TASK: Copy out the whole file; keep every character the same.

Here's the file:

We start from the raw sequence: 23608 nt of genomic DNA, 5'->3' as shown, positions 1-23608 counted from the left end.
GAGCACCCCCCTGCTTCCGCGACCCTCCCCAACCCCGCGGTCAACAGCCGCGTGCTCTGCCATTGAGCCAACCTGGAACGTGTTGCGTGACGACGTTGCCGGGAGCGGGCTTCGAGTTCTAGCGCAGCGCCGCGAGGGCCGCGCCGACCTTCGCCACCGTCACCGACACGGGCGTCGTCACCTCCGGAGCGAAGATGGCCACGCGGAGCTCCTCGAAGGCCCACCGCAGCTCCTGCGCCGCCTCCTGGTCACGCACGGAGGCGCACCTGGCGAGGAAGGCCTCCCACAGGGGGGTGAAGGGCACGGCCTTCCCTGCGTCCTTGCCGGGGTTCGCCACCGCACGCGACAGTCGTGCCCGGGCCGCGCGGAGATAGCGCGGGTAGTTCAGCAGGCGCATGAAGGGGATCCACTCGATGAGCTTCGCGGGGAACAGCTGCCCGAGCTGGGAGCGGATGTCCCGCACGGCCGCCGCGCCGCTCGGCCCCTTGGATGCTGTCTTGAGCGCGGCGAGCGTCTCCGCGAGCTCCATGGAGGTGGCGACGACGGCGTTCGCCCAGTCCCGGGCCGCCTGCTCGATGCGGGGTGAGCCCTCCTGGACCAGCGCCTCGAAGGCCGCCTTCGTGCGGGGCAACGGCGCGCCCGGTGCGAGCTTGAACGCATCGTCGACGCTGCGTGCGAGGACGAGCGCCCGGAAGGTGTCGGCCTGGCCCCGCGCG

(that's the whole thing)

We start from the raw sequence: 23608 nt of genomic DNA, 5'->3' as shown, positions 1-23608 counted from the left end.
GAGCACCCCCCTGCTTCCGCGACCCTCCCCAACCCCGCGGTCAACAGCCGCGTGCTCTGCCATTGAGCCAACCTGGAACGTGTTGCGTGACGACGTTGCCGGGAGCGGGCTTCGAGTTCTAGCGCAGCGCCGCGAGGGCCGCGCCGACCTTCGCCACCGTCACCGACACGGGCGTCGTCACCTCCGGAGCGAAGATGGCCACGCGGAGCTCCTCGAAGGCCCACCGCAGCTCCTGCGCCGCCTCCTGGTCACGCACGGAGGCGCACCTGGCGAGGAAGGCCTCCCACAGGGGGGTGAAGGGCACGGCCTTCCCTGCGTCCTTGCCGGGGTTCGCCACCGCACGCGACAGTCGTGCCCGGGCCGCGCGGAGATAGCGCGGGTAGTTCAGCAGGCGCATGAAGGGGATCCACTCGATGAGCTTCGCGGGGAACAGCTGCCCGAGCTGGGAGCGGATGTCCCGCACGGCCGCCGCGCCGCTCGGCCCCTTGGATGCTGTCTTGAGCGCGGCGAGCGTCTCCGCGAGCTCCATGGAGGTGGCGACGACGGCGTTCGCCCAGTCCCGGGCCGCCTGCTCGATGCGGGGTGAGCCCTCCTGGACCAGCGCCTCGAAGGCCGCCTTCGTGCGGGGCAACGGCGCGCCCGGTGCGAGCTTGAACGCATCGTCGACGCTGCGTGCGAGGACGAGCGCCCGGAAGGTGTCGGCCTGGCCCCGCGCG